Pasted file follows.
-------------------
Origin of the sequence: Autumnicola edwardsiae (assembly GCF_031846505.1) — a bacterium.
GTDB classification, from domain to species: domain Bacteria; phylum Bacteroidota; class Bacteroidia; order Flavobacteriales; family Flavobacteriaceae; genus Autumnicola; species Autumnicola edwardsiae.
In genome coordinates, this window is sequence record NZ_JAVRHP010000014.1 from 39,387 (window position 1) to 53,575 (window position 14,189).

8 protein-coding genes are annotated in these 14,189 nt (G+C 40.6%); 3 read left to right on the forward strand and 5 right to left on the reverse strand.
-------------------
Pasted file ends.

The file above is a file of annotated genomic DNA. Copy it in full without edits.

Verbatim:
Origin of the sequence: Autumnicola edwardsiae (assembly GCF_031846505.1) — a bacterium.
GTDB classification, from domain to species: domain Bacteria; phylum Bacteroidota; class Bacteroidia; order Flavobacteriales; family Flavobacteriaceae; genus Autumnicola; species Autumnicola edwardsiae.
In genome coordinates, this window is sequence record NZ_JAVRHP010000014.1 from 39,387 (window position 1) to 53,575 (window position 14,189).

8 protein-coding genes are annotated in these 14,189 nt (G+C 40.6%); 3 read left to right on the forward strand and 5 right to left on the reverse strand.